“Immunotherapy means a lot of different things,” she says. For example, the Food and Drug Administration (FDA) has approved immunotherapy for use on only some cancers, including metastatic melanoma, lung cancers, bladder cancer and others. “These are new, expensive, drugs that are promoted with direct-to-consumer advertising campaigns resulting in patients coming in to their doctors asking for immunotherapy.”
“Immunotherapy doesn’t work on every cancer, says Galligan. “Or, it may not be the right time for immunotherapy. There are times over the course of someone’s treatment where immunotherapy may or may not be useful.” She explains some of the complex conditions behind the miraculous-appearing results portrayed on ads.
“The thing about immunotherapy is that if you have a great response, it looks like a true miracle drug,” says Galligan. For example, there are people whose cancers such as a deadly metastasized melanoma, have disappeared for years after treatment with immunotherapy. “But the flip side is that there are patients who won’t respond,” she adds. Current statistics place the responders (those who show lasting improvement) in the neighborhood of 20 to 30 percent. This means there are a great many for whom the drug, no matter how seemingly miraculous for others, does not work.
Why don't all patients respond? “We’re learning that cancer is not just one disease,” says Galligan. “It’s many diseases. And even within one cancer type (lung cancer, for example), there are many different types.” According to Galligan, it’s important to take a sample of a patient’s tumor to take a closer look at the biology. “If you take a sample and study it, you can see the differences,” she says. “The closer you look at the biology, [you note] there’s a lot of variability.” One patient’s lung cancer may not be the same as another patient’s lung cancer. “That’s what predicts [a patient’s] response to immunotherapy.”
Another complication is that the cancer’s “disguise” can be outsmarted by the immunotherapy drug, but the cancer may mutate and outsmart it back. As a result, says Galligan, you may need to change treatment to select for new mutants that are not going to go away with prior treatments.
Currently, medical science is working to find ways to predict whether cancer patients will respond to immunotherapy. “That’s a nascent field and I hope it gets better every year,” says Galligan. Some patients are set on immunotherapy, and are frustrated when they hear that it might not be the right treatment for them at the time, she adds. When preparing for treatment, she says, the best approach is to find a doctor who will support you. “It’s important to find an open-minded, enthusiastic oncologist and to establish a good doctor-patient relationship, one with communication and trust, because the field is complex, and [immunotherapy] is not one-size-fits all,” she says.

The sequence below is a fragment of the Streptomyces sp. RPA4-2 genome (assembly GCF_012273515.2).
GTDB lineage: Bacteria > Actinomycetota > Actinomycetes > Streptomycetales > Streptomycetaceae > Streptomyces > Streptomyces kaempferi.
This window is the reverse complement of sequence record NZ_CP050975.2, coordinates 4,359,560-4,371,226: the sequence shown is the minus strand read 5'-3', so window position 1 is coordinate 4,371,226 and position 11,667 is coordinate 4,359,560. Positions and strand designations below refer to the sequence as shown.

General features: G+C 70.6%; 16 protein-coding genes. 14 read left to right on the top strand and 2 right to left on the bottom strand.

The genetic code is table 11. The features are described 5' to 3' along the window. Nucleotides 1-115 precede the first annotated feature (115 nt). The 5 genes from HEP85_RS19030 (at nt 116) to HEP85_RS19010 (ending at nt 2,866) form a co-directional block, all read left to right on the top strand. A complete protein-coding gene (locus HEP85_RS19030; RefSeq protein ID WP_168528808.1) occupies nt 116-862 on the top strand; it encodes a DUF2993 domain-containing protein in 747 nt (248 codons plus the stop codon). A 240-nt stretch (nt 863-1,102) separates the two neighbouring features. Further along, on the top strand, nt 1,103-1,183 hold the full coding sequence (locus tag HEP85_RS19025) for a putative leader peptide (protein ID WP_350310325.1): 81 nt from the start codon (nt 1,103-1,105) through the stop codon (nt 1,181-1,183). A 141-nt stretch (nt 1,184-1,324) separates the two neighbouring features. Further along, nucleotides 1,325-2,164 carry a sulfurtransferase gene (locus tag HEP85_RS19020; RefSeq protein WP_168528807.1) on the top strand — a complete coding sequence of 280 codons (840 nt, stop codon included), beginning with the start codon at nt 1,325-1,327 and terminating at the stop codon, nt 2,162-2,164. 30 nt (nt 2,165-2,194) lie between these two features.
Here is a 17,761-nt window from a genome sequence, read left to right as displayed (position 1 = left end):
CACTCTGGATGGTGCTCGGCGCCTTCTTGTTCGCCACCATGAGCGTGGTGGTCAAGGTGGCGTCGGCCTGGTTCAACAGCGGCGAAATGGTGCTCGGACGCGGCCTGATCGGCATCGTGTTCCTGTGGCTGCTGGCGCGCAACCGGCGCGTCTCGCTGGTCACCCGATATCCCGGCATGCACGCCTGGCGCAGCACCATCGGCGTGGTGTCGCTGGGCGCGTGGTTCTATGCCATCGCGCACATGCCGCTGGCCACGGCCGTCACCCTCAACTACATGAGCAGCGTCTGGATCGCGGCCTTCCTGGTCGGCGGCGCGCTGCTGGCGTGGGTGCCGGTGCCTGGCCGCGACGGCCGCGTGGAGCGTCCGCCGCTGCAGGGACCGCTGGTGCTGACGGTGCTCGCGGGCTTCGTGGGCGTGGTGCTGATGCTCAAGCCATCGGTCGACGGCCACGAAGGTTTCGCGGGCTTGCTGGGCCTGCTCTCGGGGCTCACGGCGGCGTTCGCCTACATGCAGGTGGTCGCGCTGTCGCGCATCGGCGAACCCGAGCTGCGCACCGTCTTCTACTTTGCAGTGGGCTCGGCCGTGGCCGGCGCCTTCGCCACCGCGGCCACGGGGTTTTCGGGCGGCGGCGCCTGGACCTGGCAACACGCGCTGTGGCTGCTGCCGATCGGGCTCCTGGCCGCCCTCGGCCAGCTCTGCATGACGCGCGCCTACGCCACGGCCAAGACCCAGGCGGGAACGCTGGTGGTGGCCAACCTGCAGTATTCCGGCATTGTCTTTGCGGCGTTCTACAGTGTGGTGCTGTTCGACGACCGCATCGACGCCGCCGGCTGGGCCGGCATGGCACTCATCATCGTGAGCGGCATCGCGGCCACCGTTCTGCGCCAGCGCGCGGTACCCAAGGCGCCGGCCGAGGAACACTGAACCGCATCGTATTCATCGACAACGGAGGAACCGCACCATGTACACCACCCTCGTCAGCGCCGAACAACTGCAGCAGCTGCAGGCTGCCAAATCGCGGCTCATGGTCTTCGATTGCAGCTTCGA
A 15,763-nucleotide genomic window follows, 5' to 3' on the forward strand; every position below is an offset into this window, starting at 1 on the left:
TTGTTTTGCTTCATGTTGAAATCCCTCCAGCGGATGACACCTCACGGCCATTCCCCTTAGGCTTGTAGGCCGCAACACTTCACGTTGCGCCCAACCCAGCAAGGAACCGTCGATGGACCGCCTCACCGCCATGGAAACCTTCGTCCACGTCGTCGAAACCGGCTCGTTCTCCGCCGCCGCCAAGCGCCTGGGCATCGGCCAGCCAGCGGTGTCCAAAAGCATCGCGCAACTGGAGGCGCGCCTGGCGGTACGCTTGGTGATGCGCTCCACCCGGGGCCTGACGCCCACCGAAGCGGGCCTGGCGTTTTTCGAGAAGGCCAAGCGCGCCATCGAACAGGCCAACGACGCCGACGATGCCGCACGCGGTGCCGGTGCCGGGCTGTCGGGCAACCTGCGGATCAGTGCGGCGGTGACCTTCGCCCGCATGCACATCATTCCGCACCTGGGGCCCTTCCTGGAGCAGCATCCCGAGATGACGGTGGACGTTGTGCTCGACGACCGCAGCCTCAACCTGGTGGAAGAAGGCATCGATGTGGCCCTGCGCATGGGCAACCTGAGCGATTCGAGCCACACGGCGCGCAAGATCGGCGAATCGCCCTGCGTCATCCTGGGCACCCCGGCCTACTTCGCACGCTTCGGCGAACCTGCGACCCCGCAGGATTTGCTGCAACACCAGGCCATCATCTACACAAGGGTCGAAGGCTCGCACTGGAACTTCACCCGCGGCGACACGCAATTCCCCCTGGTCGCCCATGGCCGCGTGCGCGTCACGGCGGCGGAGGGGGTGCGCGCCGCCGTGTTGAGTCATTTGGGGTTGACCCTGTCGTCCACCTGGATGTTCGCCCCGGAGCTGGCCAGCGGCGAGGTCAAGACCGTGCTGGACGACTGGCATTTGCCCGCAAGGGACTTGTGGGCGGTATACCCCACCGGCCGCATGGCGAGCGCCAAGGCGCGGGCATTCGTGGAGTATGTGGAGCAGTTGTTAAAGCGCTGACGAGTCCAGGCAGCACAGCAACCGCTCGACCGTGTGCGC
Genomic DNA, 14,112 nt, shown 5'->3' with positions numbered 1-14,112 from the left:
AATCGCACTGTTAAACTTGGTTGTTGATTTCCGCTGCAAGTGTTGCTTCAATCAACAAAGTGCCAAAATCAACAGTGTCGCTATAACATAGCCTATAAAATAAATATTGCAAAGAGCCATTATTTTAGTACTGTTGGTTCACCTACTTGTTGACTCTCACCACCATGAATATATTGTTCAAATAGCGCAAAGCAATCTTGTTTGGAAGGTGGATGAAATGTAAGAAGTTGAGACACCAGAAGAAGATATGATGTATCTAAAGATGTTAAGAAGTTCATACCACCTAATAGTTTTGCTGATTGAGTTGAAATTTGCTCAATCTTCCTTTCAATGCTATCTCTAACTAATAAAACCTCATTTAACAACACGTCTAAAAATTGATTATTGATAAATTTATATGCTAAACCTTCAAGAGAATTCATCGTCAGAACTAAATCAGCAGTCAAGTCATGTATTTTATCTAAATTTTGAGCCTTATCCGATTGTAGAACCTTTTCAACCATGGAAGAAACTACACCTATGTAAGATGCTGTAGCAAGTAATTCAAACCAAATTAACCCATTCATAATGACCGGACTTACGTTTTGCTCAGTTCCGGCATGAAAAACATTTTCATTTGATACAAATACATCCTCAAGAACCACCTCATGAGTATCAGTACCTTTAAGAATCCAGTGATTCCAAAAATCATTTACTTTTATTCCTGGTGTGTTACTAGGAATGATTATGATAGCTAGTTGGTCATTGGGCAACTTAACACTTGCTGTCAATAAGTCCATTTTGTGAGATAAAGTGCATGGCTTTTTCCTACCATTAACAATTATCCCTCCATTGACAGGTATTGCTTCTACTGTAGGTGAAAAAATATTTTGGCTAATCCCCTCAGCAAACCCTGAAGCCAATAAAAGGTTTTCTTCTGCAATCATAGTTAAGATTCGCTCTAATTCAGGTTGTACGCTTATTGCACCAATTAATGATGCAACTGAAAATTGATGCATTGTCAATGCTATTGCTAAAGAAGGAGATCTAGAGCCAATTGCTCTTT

Working with the immune system
Looking for treatments that support the immune system isn’t new in the field of medical science. Lawrence Fong, M.D., co-leader of the cancer immunotherapy program at the University of California San Francisco (UCSF) offers a perspective. “A hundred years ago, Dr. William Coley, a surgeon at New York Cancer Hospital [later known as Memorial Sloan Kettering] was using bacteria to treat cancer patients on the theory that the immune system could be stimulated with bacteria,” he says. At that time, the treatment was imperfect and some patients would’ve become infected with the bacterial infection. Says Fong, "People look back to him as one of the earliest doctors, thinking about using the immune system to treat cancer.”
The bacteria used to treat David Ebright’s bladder cancer was an attenuated strain of tuberculosis, called BCG, developed in the 1970s, which uses the bacterium to stimulate an immune response in the bladder.
“In fact, we continue to use that as front line therapy for non-muscle invasive bladder cancer,” says Fong. “That is the longest ongoing FDA-approved cancer therapy being used now to fight the cancer.”
The complexity of cancer
Cancers can arise from different tissues in our bodies, Dr. Fong explains, and each one of those tissues may have characteristics that are unique to it. “For example, breast cancer arises from very different tissues from, say, a colon cancer. In addition to the cells that these cancers would arise from, there are also potentially different causes that might have led to a cancer. As a result, because these origins are different and the tissues are different, you may need different treatments for each of those.” Every cancer, like every person, is unique.